Kick It Out will be shining a spotlight on grassroots and community activity during its second successive ‘Season of Action’ which runs from August 2014 to May 2015.
The ‘Season of Action’ format – introduced last season to recognise Kick It Out’s 20 year anniversary – has replaced the traditional ‘weeks of action’ which used to fall in October. The season-long drive provides a greater opportunity for Kick It Out to display the work it undertakes throughout the year to promote equality and inclusion across all levels of the game.
The specific focus on grassroots and community will see Kick It Out providing supplementary resources, running a national educational competition, delivering school workshops, developing its partnership work with County FAs, and facilitating player visits led by its ‘Next 20’ ambassadors – 20 young stars from across the Premier League, Football League and Women’s Super League.
Roisin Wood, Director of Kick It Out, said: “We are determined to strengthen our presence at grassroots and community level to help further educate the future players, coaches, supporters and administrators of the game on what Kick It Out represents, and the need to banish all forms of discrimination, prejudiced attitudes and abusive behaviour from football.
“We will be leading a real drive to engage more with grassroots and community initiatives, and fan groups, to enhance their awareness of equality and diversity issues, and to promote the ethos of Kick It Out. We have several exciting initiatives running throughout the ‘Season of Action’ and want to hear from anybody who would like to get involved.”
Premier League and Football League clubs will demonstrate their support by continuing to dedicate games to the ‘Season of Action’ and hosting non-matchday activities as Kick It Out encourages increased engagement with grassroots and community initiatives. Clubs will also be asked to raise awareness of the Kick It Out app which was successfully launched in July 2013.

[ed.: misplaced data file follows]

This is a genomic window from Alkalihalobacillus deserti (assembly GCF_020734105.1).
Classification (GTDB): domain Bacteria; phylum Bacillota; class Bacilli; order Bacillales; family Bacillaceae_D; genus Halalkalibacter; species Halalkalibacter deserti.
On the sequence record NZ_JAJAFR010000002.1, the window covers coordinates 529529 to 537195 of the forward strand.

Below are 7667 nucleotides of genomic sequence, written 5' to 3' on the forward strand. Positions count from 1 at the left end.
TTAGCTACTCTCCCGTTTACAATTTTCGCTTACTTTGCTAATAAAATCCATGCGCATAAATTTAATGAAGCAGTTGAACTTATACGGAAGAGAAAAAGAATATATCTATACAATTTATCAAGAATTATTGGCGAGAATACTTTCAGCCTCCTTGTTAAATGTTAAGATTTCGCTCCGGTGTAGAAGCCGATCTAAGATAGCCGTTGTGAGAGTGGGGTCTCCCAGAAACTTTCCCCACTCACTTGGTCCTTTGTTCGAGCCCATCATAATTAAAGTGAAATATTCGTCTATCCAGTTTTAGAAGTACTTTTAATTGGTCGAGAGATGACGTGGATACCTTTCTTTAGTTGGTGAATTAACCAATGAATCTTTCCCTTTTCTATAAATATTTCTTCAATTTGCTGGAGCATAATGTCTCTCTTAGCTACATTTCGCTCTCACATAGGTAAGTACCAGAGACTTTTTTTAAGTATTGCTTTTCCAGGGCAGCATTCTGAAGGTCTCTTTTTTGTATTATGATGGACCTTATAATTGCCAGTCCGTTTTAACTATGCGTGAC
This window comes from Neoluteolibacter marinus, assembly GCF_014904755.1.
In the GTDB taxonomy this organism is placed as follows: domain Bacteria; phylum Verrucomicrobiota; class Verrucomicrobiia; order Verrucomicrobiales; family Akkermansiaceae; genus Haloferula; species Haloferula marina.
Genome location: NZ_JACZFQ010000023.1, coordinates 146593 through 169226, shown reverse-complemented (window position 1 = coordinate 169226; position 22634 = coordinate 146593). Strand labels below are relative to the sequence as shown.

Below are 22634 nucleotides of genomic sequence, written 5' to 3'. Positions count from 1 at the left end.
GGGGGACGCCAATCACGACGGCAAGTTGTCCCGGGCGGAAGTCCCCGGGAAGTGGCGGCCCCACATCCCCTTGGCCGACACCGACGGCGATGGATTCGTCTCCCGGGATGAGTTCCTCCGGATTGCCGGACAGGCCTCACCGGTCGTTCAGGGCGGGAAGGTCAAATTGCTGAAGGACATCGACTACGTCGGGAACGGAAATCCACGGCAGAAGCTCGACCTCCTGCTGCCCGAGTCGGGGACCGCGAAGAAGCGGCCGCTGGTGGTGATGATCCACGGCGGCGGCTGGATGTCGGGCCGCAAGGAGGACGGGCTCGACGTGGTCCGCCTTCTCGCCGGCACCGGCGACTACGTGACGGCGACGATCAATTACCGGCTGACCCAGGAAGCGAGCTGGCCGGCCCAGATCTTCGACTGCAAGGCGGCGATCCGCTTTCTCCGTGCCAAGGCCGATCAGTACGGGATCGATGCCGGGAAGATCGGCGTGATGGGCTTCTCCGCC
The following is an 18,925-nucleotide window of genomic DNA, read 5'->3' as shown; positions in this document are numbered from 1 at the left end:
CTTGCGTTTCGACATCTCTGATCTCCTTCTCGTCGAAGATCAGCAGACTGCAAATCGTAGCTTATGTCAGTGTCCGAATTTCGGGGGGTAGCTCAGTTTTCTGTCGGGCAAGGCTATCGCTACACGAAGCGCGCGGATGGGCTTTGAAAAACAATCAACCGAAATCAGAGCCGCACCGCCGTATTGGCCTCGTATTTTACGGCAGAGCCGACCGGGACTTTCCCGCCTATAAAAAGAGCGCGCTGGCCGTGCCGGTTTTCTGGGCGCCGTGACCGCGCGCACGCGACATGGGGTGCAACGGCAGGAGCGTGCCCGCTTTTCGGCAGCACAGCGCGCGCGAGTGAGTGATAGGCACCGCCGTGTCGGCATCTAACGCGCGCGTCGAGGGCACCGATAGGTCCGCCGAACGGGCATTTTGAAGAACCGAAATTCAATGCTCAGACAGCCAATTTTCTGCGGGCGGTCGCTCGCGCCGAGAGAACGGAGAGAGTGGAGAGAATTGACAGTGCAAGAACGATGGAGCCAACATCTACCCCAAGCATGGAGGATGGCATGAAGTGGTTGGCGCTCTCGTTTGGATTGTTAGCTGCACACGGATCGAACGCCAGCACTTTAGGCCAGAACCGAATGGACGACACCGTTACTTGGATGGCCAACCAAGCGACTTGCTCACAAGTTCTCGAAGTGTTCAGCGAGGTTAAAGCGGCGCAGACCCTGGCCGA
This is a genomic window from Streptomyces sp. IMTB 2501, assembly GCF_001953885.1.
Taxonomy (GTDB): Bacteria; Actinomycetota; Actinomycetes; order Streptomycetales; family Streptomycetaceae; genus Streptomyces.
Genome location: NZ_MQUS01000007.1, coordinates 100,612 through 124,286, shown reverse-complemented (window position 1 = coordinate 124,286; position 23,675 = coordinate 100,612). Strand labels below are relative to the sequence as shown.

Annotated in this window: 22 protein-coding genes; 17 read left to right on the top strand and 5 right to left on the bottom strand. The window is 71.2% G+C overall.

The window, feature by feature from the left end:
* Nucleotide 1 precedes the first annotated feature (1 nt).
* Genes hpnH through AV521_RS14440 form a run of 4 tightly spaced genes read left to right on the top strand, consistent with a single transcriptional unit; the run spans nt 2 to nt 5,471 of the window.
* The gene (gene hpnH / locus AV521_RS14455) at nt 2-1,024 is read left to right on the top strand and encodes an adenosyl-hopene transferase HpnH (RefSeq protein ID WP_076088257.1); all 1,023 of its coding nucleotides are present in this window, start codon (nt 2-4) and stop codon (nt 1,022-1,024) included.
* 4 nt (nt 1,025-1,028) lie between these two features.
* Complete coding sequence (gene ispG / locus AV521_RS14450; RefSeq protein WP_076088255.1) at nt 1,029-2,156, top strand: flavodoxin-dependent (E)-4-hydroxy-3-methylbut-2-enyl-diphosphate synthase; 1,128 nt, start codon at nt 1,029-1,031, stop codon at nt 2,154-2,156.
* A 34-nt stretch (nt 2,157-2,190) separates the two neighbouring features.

During the 2013/14 season, Kick It Out’s message reached a large volume of fans throughout professional football in England with 1,114,323 spectators attending nominated ‘Season of Action’ fixtures. The ‘Fans for Diversity’ campaign, established by Kick It Out and the Football Supporters’ Federation, will look to further empower fans on equality and diversity issues this season.
There will also be a series of regional and national conferences delivered by Kick It Out’s Mentoring and Leadership Project, which has produced a number of success stories since it was established in 2010, as the organisation looks to provide more aspiring individuals eager to break into the football industry with job opportunities, work placements and qualifications.
In addition, a concerted push will be made to publicise the organisation’s reporting mechanisms – including the Kick It Out app, its online reporting form and freephone service. One incident is too many, and everybody in football has a part to play in tackling discrimination and maintaining a policy of zero tolerance from the professional game down to the very grassroots.
Towards the end of last season, Kick It Out launched distinct accolades which were awarded posthumously to former West Bromwich Albion winger Laurie Cunningham, and grassroots hero Trevor Hutton, who both made outstanding contributions – and continue to provide great inspiration – in the battle for equality.
These will now be awarded annually with the Laurie Cunningham Award recognising an individual’s role in tackling all forms of discrimination in football, and the Trevor Hutton Award acknowledging the promotion of equality and diversity at grassroots and community level. A nomination process will be opened up on www.kickitout.org during the 2014/15 season.